But practicing outside of it you practice it in your stores and with the customer it changes the whole relationship. You go in and say I love this. There's a local Lowe's Home Improvement Chain and I go in there and there's a couple of retired people and they really listen to you. They want to know. They're not there for the transaction, I guess is the point. As a matter of fact, they get rid of their registers and everybody's on the floor and they have automatic pay machines, but they spend time with you and they love what they do. They love some of the retired planners or whatever, and it's really interesting. Same thing with Dick's Sporting Goods. If you're not familiar with Dick's Sporting Goods, take a walk through. The person who's working in the fishing and hunting department is a fisherman or hunter and they just love it. And that's what you need to do. Even with it's in store or online, your brand needs to be pushed out and held up by brand ambassadors, somebody who loves the product, who loves your brand, and I think that's really important. 

Emily Blumenthal

Host

28:31

That's Sage Advice X50. So I think all those key points are so interesting. You know, one of the lessons I teach it's ethnography and empathy go hand in hand. Oh, yes, so you know recognizing and I think so few brands remember the day to day needs and wants of what their customers are. Right Like. 

28:58

I show this one archaic video of this woman in Miami and they interview her while she's cooking dinner and she's a working mom and you know she's talking about eating healthy foods and the food she's making, or something unhealthy Like oh, I put American cheese. You know it's like pretty gross. My students always cringe, but it speaks to. They're watching her cook and they're asking her these questions. You see everyone taking notes and like and what shows do you watch and where do you get your recipes from and why do those recipes appeal to you? And where do you go buy food and what sections do you spend the most time in? And you know this idea that there's I mean, I always have to repeat this there's no such thing as a day to night back. They're different people, different times a day, like the shoes you wear during the day or not the shoes you want to wear at night. This is how you get people to buy more, and obviously you don't want people, you know, choking the planet and buying more, but as a brand, you need people to buy more and recognizing you're not Van Gogh, right, you don't want the product to sit on a wall.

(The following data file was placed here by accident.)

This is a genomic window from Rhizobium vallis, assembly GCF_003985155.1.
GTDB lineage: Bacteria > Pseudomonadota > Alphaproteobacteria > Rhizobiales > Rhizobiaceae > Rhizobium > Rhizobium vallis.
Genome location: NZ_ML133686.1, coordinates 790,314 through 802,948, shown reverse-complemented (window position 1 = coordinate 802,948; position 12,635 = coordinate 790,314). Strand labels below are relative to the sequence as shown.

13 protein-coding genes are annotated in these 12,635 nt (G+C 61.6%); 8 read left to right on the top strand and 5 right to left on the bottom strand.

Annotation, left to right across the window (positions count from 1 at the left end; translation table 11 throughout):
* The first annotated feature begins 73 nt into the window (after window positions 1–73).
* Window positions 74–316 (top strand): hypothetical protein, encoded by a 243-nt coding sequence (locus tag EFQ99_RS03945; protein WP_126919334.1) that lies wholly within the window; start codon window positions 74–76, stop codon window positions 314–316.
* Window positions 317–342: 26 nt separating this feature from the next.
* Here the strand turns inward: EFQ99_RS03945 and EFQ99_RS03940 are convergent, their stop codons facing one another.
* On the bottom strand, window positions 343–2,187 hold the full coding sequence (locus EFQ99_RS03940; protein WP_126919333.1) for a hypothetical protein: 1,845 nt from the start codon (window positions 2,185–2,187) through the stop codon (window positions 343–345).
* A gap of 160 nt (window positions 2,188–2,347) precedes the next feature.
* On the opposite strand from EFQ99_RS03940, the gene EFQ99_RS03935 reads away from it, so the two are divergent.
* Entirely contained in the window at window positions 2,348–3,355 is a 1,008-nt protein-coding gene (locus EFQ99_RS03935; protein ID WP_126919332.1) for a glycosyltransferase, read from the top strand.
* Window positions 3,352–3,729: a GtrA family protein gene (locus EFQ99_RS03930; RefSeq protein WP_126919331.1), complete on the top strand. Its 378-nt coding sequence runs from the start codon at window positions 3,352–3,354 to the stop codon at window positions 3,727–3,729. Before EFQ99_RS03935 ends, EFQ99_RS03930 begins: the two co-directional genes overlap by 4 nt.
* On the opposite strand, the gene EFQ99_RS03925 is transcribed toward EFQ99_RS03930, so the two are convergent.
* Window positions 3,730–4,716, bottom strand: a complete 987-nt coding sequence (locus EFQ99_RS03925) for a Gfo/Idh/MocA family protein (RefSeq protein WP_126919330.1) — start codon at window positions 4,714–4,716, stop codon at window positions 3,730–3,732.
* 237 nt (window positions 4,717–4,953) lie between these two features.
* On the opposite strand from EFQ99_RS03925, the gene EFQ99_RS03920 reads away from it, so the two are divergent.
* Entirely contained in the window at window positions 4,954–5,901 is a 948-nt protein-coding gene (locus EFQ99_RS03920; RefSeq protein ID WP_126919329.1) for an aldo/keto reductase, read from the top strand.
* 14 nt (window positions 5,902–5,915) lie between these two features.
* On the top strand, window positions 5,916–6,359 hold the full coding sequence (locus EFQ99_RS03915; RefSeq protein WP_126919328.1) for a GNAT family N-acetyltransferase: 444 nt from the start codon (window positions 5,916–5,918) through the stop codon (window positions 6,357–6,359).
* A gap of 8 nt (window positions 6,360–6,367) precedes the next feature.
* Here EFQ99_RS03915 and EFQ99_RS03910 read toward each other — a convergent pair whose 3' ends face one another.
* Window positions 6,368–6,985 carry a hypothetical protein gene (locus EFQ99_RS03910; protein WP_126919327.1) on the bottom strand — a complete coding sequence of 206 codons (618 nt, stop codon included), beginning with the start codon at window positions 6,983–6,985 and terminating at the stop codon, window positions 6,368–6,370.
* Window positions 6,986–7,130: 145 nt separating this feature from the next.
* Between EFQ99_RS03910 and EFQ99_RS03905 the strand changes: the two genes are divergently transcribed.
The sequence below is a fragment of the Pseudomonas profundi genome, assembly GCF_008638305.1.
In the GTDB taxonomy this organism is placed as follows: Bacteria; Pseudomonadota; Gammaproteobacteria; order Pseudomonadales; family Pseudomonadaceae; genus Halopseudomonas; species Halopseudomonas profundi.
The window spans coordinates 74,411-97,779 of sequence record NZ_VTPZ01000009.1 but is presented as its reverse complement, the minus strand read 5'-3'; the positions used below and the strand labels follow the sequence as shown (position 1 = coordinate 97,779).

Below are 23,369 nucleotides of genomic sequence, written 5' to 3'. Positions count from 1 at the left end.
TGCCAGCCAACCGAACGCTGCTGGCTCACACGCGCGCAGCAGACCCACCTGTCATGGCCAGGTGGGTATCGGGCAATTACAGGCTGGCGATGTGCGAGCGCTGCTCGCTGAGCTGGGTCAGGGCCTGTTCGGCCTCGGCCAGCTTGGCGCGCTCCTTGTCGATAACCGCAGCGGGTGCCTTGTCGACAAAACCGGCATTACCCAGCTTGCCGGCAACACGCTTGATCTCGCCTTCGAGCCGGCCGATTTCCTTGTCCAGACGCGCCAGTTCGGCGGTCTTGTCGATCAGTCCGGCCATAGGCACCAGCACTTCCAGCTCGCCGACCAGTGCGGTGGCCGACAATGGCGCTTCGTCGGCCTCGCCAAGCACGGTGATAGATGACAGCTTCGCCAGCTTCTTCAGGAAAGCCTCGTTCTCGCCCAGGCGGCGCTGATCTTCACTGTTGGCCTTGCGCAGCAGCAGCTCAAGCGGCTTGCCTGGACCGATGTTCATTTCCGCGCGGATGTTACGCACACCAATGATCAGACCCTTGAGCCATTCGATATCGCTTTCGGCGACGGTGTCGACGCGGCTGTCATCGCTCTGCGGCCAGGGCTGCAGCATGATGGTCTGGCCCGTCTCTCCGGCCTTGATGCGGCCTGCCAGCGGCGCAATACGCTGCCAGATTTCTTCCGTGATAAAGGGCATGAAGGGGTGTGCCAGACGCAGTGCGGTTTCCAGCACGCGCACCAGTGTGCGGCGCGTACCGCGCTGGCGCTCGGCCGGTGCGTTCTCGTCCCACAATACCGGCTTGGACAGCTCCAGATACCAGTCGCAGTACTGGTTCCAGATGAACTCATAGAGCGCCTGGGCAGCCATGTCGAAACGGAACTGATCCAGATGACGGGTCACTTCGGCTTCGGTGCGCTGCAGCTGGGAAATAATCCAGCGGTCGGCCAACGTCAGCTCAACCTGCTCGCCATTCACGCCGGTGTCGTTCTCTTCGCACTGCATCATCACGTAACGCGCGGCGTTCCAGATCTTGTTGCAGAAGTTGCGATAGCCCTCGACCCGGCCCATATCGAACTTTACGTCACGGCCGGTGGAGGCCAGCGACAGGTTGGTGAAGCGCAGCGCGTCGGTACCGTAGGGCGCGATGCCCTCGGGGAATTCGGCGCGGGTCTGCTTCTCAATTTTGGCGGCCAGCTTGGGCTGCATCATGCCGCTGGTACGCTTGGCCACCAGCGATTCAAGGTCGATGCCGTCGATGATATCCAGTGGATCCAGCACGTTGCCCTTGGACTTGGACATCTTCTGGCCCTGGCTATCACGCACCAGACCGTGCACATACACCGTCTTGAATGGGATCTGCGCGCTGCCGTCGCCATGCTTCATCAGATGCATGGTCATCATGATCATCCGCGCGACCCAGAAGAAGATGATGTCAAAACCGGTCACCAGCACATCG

29:58

There was a store that I absolutely adored that was in the village called Verve. I don't know. I think if, yeah, de Bruyse, steve, not Steve Bruyse, obviously not Steve Bruyse. But it was this incredible man who ran it and so many big small designers got their start there. I know Monica Bach here went there, minkoff went there and I interviewed him for my book and he was so strict with these new brands and I love that about him. I mean everyone let their crying until he became a supporter. 

30:32